2.2. Sinusoidal wave in a headland channel

2.2.1. Introduction

This example simulates the flow in a headland channel with oscillating head-driven flow. It shows how to

  • read in an external mesh file;
  • apply boundary conditions for a sinusoidal, head-driven flow;
  • solve the transient shallow water equations;
  • compute vorticity of the flow field;
  • save output files to disk.

The following plot shows the vorticity function with velocity glyphs after a few timesteps:


The equations to be solved are the shallow water equations

\[\begin{split}\frac{\partial u}{\partial t} + u \cdot \nabla u - \nu \nabla^2 u + g \nabla \eta + \frac{c_b}{H} \| u \| u = 0, \\ \frac{\partial \eta}{\partial t} + \nabla \cdot \left(H u \right) = 0, \\\end{split}\]


  • \(u\) is the velocity,
  • \(\eta\) is the free-surface displacement,
  • \(H=\eta + h\) is the total water depth where \(h\) is the water depth at rest,
  • \(c_b\) is the (quadratic) natural bottom friction coefficient,
  • \(\nu\) is the viscosity coefficient,
  • \(g\) is the gravitational constant.

2.2.2. Implementation

We begin with importing the OpenTidalFarm module.

from opentidalfarm import *

Next we get the default parameters of a shallow water problem and configure it to our needs.

prob_params = SWProblem.default_parameters()

First we define the computational domain. We load a previously generated mesh (using `Gmsh` and converted with `dolfin-convert`):

domain = FileDomain("mesh/headland.xml")
prob_params.domain = domain

Next we specify the boundary conditions. The parameter t in the dolfin.Expression is special in OpenTidalFarm as it will be automatically updated to the current timelevel during the solve.

# We assume a propagating wave in the headland case and compute the phase
# difference to drive flow in the channel.
tidal_amplitude = 5.
tidal_period = 12.42*60*60 # M2 tidal period
H = 40 # channel depth
eta_channel = "amp*sin(omega*t + omega/pow(g*H, 0.5)*x[0])"

bcs = BoundaryConditionSet()
eta_expr = Expression(eta_channel, t=Constant(0), amp=tidal_amplitude,
                      omega=2*pi/tidal_period, g=9.81, H=H)
bcs.add_bc("eta", eta_expr, facet_id=1, bctype="strong_dirichlet") # west
bcs.add_bc("eta", eta_expr, facet_id=2, bctype="strong_dirichlet") # east
bcs.add_bc("u", Constant((0, 0)), facet_id=3, bctype="strong_dirichlet")  # coast

prob_params.bcs = bcs

The other parameters are straight forward:

# Equation settings
prob_params.viscosity = Constant(40)
prob_params.depth = Constant(H)
prob_params.friction = Constant(0.0025)
# Temporal settings
prob_params.theta = Constant(0.6)
prob_params.start_time = Constant(0)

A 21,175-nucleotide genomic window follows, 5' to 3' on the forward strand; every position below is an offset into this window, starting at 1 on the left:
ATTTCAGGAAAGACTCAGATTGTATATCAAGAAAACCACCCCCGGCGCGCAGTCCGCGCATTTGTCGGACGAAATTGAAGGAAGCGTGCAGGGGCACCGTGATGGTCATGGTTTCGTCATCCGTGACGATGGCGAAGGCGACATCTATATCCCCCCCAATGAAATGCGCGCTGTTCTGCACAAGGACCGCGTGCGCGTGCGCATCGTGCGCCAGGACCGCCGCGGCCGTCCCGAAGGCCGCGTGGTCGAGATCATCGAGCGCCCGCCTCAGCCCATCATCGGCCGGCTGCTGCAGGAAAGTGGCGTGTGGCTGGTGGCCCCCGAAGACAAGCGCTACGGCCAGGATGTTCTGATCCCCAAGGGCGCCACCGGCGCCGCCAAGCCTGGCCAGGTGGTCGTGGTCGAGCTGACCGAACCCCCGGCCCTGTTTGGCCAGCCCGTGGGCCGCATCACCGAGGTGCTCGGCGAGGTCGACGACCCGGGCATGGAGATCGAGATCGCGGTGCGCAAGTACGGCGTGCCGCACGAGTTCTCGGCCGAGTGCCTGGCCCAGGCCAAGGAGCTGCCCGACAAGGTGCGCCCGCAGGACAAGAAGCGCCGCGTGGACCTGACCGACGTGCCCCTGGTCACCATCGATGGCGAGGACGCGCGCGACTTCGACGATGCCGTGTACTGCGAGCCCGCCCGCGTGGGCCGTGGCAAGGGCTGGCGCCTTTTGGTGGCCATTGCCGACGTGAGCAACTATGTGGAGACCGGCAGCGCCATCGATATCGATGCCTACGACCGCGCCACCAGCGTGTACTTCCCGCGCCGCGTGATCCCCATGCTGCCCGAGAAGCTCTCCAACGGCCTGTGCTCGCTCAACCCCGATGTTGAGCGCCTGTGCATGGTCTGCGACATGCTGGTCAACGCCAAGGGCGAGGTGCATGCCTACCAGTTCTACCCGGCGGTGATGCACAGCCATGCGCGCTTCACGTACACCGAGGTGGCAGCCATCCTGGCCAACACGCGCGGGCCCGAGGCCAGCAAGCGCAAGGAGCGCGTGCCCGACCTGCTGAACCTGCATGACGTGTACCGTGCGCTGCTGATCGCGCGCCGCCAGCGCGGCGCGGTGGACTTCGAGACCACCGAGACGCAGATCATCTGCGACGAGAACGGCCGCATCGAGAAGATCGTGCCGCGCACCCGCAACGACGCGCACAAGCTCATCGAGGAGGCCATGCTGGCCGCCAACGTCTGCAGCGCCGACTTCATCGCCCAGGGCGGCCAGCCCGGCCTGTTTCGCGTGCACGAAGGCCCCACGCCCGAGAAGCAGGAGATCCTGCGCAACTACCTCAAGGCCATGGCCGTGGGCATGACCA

prob_params.finish_time = Constant(tidal_period*5)
prob_params.dt = Constant(tidal_period/100)
# The initial condition consists of three components: u_x, u_y and eta
# Note that we do not set all components to zero, as some components of the
# Jacobian of the quadratic friction term is non-differentiable.
prob_params.initial_condition = Expression(("DOLFIN_EPS", "0", eta_channel), t=Constant(0),
              amp=tidal_amplitude, omega=2*pi/tidal_period, g=9.81, H=H)

Here we only set the necessary options. A full option list with its current values can be viewed with:

print prob_params

Once the parameter have been set, we create the shallow water problem:

problem = SWProblem(prob_params)

Next we create a shallow water solver. Here we choose to solve the shallow water equations in its fully coupled form. Again, we first ask for the default parameters, adjust them to our needs and then create the solver object.

sol_params = CoupledSWSolver.default_parameters()
sol_params.dump_period = -1
solver = CoupledSWSolver(problem, sol_params)

In this example we would also like to compute the vorticity of the flow field. The following FEniCS code solves for the vorticity by a L2 projection

class VorticitySolver(object):
    def __init__(self, V):
        self.V = V
        self.u = Function(V)
        Q = V.extract_sub_space([0]).collapse()

        r = TrialFunction(Q)
        s = TestFunction(Q)
        a = r*s*dx
        self.L = (self.u[0].dx(1) - self.u[1].dx(0))*s*dx
        self.a_mat = assemble(a)

        self.vort = Function(Q)

    def solve(self, u):
        self.u.assign(project(u, V))
        L_mat = assemble(self.L)
        solve(self.a_mat, self.vort.vector(), L_mat, annotate=False)
        return self.vort

We also create some output files to store the results

u_xdmf = XDMFFile("outputs/u.xdmf")
eta_xdmf = XDMFFile("outputs/eta.xdmf")
vort_xdmf = XDMFFile("outputs/vorticity.xdmf")
u_xdmf.parameters["flush_output"] = True
eta_xdmf.parameters["flush_output"] = True
vort_xdmf.parameters["flush_output"] = True

Extract the velocity function space and initialised the vorticity solver

V = solver.function_space.extract_sub_space([0]).collapse()
vort_solver = VorticitySolver(V)

Now we start the time loop

for s in solver.solve(annotate=False):
    print "Computed solution at time %f" % s["time"]

    # Write velocity, surface elevation and vorticity to files
    u_xdmf.write(s["u"], s["time"])
    eta_xdmf.write(s["eta"], s["time"])

    vort = vort_solver.solve(s["u"])
    vort_xdmf.write(vort, s["time"])

The results are stored in the outputs directory and can be viewed with [Paraview](http://www.paraview.org/).

The inner part of the loop is executed for each timestep. The variable s is a dictionary and contains information like the current timelevel, the velocity and free-surface functions.

2.2.3. How to run the example

The example code can be found in examples/headland-simulation/ in the OpenTidalFarm source tree, and run with:

$ python headland-simulation.py